Purchase this article with an account.
Kari V Vienola, Boy Braaf, Mathivanan Damodaran, Koenraad Arndt Vermeer, Johannes F de Boer; Parallel scanning laser ophthalmoscope (PSLO) for high-speed retinal imaging. Invest. Ophthalmol. Vis. Sci. 2014;55(13):1603.
Download citation file:
© ARVO (1962-2015); The Authors (2016-present)
High-speed imaging of the retina is crucial for obtaining high quality images in the presence of eye motion. To improve the speed of traditional scanners, a high-speed ophthalmic device is presented using a digital micro-mirror device (DMD) for confocal imaging with multiple simultaneous spots.
The PSLO consists of three parts: an illumination, an imaging and a detector arm (Fig. 1). The DMD is uniformly illuminated with a near-infrared (850 nm) LED. The separation between ON positioned mirror elements was made large enough to eliminate cross-talk between neighboring virtual pinholes, and therefore allowed multi-spot confocal imaging across the whole field of view (FOV). The DMD is programmed to project series of shifted point pattern configurations, effectively scanning the spots over the sample surface. The DMD was imaged onto a sample and the returning light was tapped of via a beam-splitter and imaged on a CMOS camera. Multiple point illuminated frames are combined to form one confocal wide-field image. As a proof of principle images of a resolution target were acquired with the PSLO system.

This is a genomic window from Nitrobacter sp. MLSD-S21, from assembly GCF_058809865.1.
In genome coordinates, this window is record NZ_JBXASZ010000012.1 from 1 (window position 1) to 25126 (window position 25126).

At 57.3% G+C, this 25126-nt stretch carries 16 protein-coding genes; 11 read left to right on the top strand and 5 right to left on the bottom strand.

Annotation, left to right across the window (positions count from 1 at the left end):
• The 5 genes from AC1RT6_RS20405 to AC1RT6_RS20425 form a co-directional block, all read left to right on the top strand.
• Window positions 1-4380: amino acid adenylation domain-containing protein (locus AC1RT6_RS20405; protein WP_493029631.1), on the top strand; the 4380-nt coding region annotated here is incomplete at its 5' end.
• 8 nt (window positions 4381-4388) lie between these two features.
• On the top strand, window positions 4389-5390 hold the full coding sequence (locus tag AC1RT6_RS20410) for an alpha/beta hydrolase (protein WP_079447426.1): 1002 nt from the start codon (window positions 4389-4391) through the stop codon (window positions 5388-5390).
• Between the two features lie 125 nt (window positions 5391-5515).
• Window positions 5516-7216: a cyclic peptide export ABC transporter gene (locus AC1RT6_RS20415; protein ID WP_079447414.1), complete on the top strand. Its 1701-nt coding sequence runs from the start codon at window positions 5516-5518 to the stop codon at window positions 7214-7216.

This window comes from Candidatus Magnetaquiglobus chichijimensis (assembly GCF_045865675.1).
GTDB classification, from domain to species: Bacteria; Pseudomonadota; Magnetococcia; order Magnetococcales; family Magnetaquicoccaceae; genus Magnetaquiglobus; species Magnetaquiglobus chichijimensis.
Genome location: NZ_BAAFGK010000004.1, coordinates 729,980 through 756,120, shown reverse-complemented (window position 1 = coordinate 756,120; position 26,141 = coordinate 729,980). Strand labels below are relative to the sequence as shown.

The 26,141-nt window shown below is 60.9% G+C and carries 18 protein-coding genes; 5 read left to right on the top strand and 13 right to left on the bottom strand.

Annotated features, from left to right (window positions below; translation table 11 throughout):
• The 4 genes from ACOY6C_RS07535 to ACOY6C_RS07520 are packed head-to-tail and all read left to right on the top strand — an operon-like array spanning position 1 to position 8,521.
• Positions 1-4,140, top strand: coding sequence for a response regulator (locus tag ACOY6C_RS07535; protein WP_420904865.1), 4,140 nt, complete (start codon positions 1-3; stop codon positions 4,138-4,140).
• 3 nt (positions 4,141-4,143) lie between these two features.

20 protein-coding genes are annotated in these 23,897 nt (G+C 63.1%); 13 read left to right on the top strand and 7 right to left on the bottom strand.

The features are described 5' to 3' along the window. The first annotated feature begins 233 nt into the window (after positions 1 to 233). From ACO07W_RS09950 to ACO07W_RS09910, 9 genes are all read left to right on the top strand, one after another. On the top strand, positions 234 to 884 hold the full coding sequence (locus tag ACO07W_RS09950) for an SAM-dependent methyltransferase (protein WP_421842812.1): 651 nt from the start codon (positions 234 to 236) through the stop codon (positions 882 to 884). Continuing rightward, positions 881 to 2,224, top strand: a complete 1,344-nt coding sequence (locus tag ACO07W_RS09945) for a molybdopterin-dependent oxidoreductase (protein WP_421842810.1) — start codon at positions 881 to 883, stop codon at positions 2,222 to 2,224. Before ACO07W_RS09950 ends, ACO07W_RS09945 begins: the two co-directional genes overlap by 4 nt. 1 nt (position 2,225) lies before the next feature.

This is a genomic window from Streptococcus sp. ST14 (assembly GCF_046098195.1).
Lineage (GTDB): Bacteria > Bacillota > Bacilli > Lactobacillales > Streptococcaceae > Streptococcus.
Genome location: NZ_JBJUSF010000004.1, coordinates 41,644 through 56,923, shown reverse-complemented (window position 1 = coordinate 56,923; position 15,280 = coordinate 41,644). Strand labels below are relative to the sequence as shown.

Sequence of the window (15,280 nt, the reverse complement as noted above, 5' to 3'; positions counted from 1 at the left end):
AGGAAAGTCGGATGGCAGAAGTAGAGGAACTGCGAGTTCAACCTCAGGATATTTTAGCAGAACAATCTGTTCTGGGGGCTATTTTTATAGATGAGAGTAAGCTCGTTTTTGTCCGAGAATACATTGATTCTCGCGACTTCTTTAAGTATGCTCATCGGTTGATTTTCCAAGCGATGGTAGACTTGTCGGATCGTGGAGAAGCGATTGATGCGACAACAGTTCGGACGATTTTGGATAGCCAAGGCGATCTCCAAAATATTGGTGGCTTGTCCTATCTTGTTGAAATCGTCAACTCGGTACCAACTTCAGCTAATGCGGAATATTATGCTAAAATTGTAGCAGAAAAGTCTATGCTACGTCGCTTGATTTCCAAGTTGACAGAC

The resolution target was imaged with a pattern with virtual pinhole size of 2x2 mirrors and the separation between two pinholes was 4 mirror elements. Figure 1B shows the results for combining 9 illumination patterns to form the final image.
It is possible to create wide-field confocal images with the PSLO system. In theory the DMD can achieve higher frame rates than traditional scanner-based systems by illuminating the sample with multiple spots. In retinal imaging, such a setup will provide better images because higher imaging speeds reduce motion artifacts.
This PDF is available to Subscribers Only